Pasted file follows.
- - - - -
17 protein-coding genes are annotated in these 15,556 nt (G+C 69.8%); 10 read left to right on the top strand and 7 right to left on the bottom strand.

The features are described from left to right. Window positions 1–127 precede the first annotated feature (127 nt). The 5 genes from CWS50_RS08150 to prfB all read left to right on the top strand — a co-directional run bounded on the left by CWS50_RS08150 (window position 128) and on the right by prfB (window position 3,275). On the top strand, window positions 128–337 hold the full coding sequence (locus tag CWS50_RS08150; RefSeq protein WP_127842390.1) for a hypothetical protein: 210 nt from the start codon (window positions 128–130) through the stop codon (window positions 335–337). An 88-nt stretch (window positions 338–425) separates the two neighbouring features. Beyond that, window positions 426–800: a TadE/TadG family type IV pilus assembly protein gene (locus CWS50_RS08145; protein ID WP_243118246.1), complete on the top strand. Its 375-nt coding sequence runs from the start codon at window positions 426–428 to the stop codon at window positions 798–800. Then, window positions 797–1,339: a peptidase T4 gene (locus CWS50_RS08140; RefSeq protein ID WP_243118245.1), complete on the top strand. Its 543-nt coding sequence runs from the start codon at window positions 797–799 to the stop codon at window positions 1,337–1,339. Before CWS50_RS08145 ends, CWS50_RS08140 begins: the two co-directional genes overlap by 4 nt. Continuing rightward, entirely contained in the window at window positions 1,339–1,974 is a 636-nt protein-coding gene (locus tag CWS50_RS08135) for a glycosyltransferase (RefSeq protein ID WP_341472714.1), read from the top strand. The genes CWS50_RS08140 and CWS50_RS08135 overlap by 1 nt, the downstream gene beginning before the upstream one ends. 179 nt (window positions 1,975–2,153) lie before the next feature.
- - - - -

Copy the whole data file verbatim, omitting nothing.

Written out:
17 protein-coding genes are annotated in these 15,556 nt (G+C 69.8%); 10 read left to right on the top strand and 7 right to left on the bottom strand.

The features are described from left to right. Window positions 1–127 precede the first annotated feature (127 nt). The 5 genes from CWS50_RS08150 to prfB all read left to right on the top strand — a co-directional run bounded on the left by CWS50_RS08150 (window position 128) and on the right by prfB (window position 3,275). On the top strand, window positions 128–337 hold the full coding sequence (locus tag CWS50_RS08150; RefSeq protein WP_127842390.1) for a hypothetical protein: 210 nt from the start codon (window positions 128–130) through the stop codon (window positions 335–337). An 88-nt stretch (window positions 338–425) separates the two neighbouring features. Beyond that, window positions 426–800: a TadE/TadG family type IV pilus assembly protein gene (locus CWS50_RS08145; protein ID WP_243118246.1), complete on the top strand. Its 375-nt coding sequence runs from the start codon at window positions 426–428 to the stop codon at window positions 798–800. Then, window positions 797–1,339: a peptidase T4 gene (locus CWS50_RS08140; RefSeq protein ID WP_243118245.1), complete on the top strand. Its 543-nt coding sequence runs from the start codon at window positions 797–799 to the stop codon at window positions 1,337–1,339. Before CWS50_RS08145 ends, CWS50_RS08140 begins: the two co-directional genes overlap by 4 nt. Continuing rightward, entirely contained in the window at window positions 1,339–1,974 is a 636-nt protein-coding gene (locus tag CWS50_RS08135) for a glycosyltransferase (RefSeq protein ID WP_341472714.1), read from the top strand. The genes CWS50_RS08140 and CWS50_RS08135 overlap by 1 nt, the downstream gene beginning before the upstream one ends. 179 nt (window positions 1,975–2,153) lie before the next feature.